An isolated walkway in Pelham Parkway has generated numerous complaints from residents and caused a major safety issue for pedestrians.
The paved walkway, located in the park area between Pelham Parkway North and South, near Tenbroeck and Narragansett avenues, has been an ongoing problem for residents and employees who work in the area who need to cross from one side of the parkway to the other.
The problem is that the walkway doesn’t lead anywhere – anywhere or safe, that is.
While walking from Pelham Parkway North side to South, a pedestrian has the option to walk on the paved walkway.
More than likely, this person will continue walking on the path, believing that the walkway will lead them to the other side.
This walkway is deceiving, however, leading pedestrians instead into a guard rail at the end of the park on the south side that separates the park from the parkway. To go further they must climb, hop, jump – or whatever – to get over the railing and onto the Pelham Parkway service road sidewalk safely.
Easier said then done, especially when a mother is pushing a stroller or when a handicapped person needs to get to the other side of the parkway and is incapable of doing so because there is no handicap ramp.
And nobody wants to make a five-block U-turn via wheelchair.
Walking from the south side to the north side of Pelham Parkway poses the same issue for those who need to get across quickly and safely. Doctors and nurses from Jacobi Medical Center and students from the Albert Einstein College of Medicine, among others, are forced to run across the parkway to give themselves enough time to successfully hop over the railing before a car hits them.
This is also a problem for Bx12 bus passengers that get off at the bus stops on Pelham Parkway and need to get to the other side, two of these stops being located right next to the walkway.
Their placement creates the illusion that the bus stop and walkway are connected to each other, until the guard rail suggests otherwise and generates confusion.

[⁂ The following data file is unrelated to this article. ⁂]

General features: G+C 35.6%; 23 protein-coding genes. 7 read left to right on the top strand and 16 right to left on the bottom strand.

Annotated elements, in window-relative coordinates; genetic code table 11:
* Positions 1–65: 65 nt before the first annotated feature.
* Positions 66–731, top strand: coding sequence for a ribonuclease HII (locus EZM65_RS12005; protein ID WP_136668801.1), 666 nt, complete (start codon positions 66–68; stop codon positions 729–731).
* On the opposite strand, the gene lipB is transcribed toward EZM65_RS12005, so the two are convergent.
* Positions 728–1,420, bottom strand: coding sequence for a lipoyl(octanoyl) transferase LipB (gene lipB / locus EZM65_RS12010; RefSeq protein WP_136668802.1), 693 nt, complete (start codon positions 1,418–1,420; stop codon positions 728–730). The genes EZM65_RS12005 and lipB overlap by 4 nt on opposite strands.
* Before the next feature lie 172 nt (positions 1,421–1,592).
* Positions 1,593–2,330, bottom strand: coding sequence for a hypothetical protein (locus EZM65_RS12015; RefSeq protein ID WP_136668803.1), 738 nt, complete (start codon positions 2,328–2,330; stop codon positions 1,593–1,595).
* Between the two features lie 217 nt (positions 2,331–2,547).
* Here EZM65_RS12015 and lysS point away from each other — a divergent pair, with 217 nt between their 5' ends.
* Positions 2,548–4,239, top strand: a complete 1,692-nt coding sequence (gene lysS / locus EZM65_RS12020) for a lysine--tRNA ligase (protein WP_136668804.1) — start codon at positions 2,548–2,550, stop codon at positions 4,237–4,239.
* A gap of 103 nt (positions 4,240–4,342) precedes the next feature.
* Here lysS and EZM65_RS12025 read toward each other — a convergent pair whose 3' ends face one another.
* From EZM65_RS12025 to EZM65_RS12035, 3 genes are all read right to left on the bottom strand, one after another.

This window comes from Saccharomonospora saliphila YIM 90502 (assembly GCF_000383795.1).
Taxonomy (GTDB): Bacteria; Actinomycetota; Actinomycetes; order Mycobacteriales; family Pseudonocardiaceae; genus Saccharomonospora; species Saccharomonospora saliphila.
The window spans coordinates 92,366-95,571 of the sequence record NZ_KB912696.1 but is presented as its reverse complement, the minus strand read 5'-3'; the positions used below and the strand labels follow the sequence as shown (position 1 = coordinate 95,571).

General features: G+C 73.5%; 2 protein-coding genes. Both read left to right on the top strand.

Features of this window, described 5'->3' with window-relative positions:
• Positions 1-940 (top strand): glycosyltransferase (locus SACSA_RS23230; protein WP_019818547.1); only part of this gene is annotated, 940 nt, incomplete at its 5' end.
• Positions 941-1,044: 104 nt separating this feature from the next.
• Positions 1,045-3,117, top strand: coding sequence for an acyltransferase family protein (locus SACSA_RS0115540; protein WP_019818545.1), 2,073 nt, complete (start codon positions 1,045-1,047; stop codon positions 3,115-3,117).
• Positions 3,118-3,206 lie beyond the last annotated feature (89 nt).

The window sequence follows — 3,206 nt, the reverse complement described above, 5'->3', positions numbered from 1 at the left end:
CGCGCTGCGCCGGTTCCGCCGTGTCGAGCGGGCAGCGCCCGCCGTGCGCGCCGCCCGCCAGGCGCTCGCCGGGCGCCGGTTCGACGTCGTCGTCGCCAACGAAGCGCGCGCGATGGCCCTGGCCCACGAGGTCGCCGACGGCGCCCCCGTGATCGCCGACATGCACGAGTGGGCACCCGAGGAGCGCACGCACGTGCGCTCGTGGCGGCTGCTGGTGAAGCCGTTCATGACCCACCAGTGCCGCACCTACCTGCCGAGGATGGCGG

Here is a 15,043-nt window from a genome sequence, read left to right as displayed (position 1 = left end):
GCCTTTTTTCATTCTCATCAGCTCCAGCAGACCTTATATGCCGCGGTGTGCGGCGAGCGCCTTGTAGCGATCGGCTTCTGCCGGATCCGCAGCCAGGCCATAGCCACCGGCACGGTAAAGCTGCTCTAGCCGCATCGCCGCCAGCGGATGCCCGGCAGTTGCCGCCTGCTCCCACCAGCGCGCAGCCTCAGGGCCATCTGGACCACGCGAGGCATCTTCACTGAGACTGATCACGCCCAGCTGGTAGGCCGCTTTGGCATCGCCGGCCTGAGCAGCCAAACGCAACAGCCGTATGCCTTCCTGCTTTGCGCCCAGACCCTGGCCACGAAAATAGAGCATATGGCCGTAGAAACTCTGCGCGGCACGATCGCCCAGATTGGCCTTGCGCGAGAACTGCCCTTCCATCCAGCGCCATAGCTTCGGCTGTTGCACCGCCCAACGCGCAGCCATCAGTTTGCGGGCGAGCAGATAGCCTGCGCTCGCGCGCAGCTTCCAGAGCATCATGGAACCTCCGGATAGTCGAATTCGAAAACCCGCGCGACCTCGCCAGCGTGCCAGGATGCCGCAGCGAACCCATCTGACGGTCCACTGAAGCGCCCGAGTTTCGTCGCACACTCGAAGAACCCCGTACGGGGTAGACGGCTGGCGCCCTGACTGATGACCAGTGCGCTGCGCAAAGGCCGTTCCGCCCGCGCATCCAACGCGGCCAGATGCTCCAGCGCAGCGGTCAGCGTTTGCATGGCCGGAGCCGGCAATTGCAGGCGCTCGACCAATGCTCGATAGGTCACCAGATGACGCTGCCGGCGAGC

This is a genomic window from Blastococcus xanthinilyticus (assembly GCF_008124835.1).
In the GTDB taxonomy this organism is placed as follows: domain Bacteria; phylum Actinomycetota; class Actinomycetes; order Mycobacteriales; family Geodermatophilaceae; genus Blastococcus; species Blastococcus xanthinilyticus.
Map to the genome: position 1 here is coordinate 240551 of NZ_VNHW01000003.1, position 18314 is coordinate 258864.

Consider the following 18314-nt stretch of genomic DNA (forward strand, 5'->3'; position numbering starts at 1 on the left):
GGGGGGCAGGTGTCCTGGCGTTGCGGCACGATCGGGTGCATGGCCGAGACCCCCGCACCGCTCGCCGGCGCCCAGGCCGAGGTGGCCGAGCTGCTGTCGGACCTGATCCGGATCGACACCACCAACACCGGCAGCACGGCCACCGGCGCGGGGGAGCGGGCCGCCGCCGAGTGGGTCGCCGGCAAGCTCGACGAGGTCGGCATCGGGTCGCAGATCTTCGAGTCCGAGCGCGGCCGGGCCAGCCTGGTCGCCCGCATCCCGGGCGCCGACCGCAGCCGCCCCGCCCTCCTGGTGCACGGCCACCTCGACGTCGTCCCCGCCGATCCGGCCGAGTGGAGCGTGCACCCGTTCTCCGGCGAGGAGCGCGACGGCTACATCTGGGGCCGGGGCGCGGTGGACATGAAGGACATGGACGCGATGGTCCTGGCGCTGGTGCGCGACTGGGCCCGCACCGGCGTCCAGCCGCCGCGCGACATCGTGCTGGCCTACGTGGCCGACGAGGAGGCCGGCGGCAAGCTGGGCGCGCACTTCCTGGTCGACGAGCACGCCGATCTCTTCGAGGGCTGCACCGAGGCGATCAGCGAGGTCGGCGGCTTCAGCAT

“I always see people attempt to cross the park, either from the service road or when they get off the bus,” said Orthodontist David J. Stevens, who works at 1228 Pelham Parkway South, right near the dirt walkway.
“It’s dangerous for pedestrians as well as for drivers, and every time I see people attempt to get across it looks like somebody’s about to get killed.”
To make matters worse, a “No Pedestrian Crossing” sign right next to the bus stop faces north, making it completely invisible to the pedestrians that need to walk from the southern part of the parkway.
“I’ve seen parents carry baby strollers over the guard rail while watching the other children to make sure they don’t get hit by traffic,” said longtime Pelham Parkway resident Frank Vignali, who is outraged by this whole situation that he claims has been dragging on for over two years.
Frank Vignali also expressed the frustration the winter months create.
“When it snowed last winter, the walkway was shoveled and the sidewalks on the service road weren’t,” said Vignali. “When the walkway is shoveled, or any walkway for that matter, it’s ensuring people that they are eligible to walk there.”
“Somebody is going to get hurt because the city chose not to listen to the people in our neighborhood that have problems crossing the parkway on a daily basis,” said Vignali.
“I don’t care how many or how few people cross Pelham Parkway. In this situation, two people crossing is too many people crossing.”